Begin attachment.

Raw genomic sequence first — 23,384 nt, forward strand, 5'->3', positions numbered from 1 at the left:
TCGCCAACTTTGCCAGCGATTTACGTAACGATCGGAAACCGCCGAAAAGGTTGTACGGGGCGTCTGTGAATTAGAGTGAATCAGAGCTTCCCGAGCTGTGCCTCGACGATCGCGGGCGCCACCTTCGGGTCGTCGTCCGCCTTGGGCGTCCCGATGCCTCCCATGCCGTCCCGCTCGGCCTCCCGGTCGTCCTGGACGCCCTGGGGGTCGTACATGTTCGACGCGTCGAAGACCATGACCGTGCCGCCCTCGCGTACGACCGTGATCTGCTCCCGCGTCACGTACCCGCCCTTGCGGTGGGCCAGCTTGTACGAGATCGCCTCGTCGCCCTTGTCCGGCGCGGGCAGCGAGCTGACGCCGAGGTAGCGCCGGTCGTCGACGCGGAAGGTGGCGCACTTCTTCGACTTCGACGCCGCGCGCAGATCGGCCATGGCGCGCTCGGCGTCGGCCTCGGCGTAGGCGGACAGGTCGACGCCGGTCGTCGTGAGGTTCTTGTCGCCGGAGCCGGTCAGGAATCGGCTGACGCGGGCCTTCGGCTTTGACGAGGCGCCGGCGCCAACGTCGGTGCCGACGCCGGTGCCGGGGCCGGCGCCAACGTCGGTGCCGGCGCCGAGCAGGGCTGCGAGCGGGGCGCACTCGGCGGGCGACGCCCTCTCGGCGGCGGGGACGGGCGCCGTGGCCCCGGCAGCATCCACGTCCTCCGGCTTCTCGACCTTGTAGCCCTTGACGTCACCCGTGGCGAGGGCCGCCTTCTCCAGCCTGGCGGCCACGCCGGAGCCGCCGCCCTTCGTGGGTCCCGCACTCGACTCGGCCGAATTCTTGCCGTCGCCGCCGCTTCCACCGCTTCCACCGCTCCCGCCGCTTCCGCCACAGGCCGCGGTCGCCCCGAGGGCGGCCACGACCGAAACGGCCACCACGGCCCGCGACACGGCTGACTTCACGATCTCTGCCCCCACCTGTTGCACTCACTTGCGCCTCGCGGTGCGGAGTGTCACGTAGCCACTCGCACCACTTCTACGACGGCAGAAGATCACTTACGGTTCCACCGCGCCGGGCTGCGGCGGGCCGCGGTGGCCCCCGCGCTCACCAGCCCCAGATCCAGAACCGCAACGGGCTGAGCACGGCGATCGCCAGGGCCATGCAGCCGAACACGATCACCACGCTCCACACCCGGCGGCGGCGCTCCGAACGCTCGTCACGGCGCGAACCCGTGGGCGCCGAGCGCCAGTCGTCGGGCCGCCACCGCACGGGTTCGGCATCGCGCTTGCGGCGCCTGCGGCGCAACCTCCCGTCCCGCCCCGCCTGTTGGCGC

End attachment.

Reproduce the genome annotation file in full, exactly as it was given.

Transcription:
Raw genomic sequence first — 23,384 nt, forward strand, 5'->3', positions numbered from 1 at the left:
TCGCCAACTTTGCCAGCGATTTACGTAACGATCGGAAACCGCCGAAAAGGTTGTACGGGGCGTCTGTGAATTAGAGTGAATCAGAGCTTCCCGAGCTGTGCCTCGACGATCGCGGGCGCCACCTTCGGGTCGTCGTCCGCCTTGGGCGTCCCGATGCCTCCCATGCCGTCCCGCTCGGCCTCCCGGTCGTCCTGGACGCCCTGGGGGTCGTACATGTTCGACGCGTCGAAGACCATGACCGTGCCGCCCTCGCGTACGACCGTGATCTGCTCCCGCGTCACGTACCCGCCCTTGCGGTGGGCCAGCTTGTACGAGATCGCCTCGTCGCCCTTGTCCGGCGCGGGCAGCGAGCTGACGCCGAGGTAGCGCCGGTCGTCGACGCGGAAGGTGGCGCACTTCTTCGACTTCGACGCCGCGCGCAGATCGGCCATGGCGCGCTCGGCGTCGGCCTCGGCGTAGGCGGACAGGTCGACGCCGGTCGTCGTGAGGTTCTTGTCGCCGGAGCCGGTCAGGAATCGGCTGACGCGGGCCTTCGGCTTTGACGAGGCGCCGGCGCCAACGTCGGTGCCGACGCCGGTGCCGGGGCCGGCGCCAACGTCGGTGCCGGCGCCGAGCAGGGCTGCGAGCGGGGCGCACTCGGCGGGCGACGCCCTCTCGGCGGCGGGGACGGGCGCCGTGGCCCCGGCAGCATCCACGTCCTCCGGCTTCTCGACCTTGTAGCCCTTGACGTCACCCGTGGCGAGGGCCGCCTTCTCCAGCCTGGCGGCCACGCCGGAGCCGCCGCCCTTCGTGGGTCCCGCACTCGACTCGGCCGAATTCTTGCCGTCGCCGCCGCTTCCACCGCTTCCACCGCTCCCGCCGCTTCCGCCACAGGCCGCGGTCGCCCCGAGGGCGGCCACGACCGAAACGGCCACCACGGCCCGCGACACGGCTGACTTCACGATCTCTGCCCCCACCTGTTGCACTCACTTGCGCCTCGCGGTGCGGAGTGTCACGTAGCCACTCGCACCACTTCTACGACGGCAGAAGATCACTTACGGTTCCACCGCGCCGGGCTGCGGCGGGCCGCGGTGGCCCCCGCGCTCACCAGCCCCAGATCCAGAACCGCAACGGGCTGAGCACGGCGATCGCCAGGGCCATGCAGCCGAACACGATCACCACGCTCCACACCCGGCGGCGGCGCTCCGAACGCTCGTCACGGCGCGAACCCGTGGGCGCCGAGCGCCAGTCGTCGGGCCGCCACCGCACGGGTTCGGCATCGCGCTTGCGGCGCCTGCGGCGCAACCTCCCGTCCCGCCCCGCCTGTTGGCGC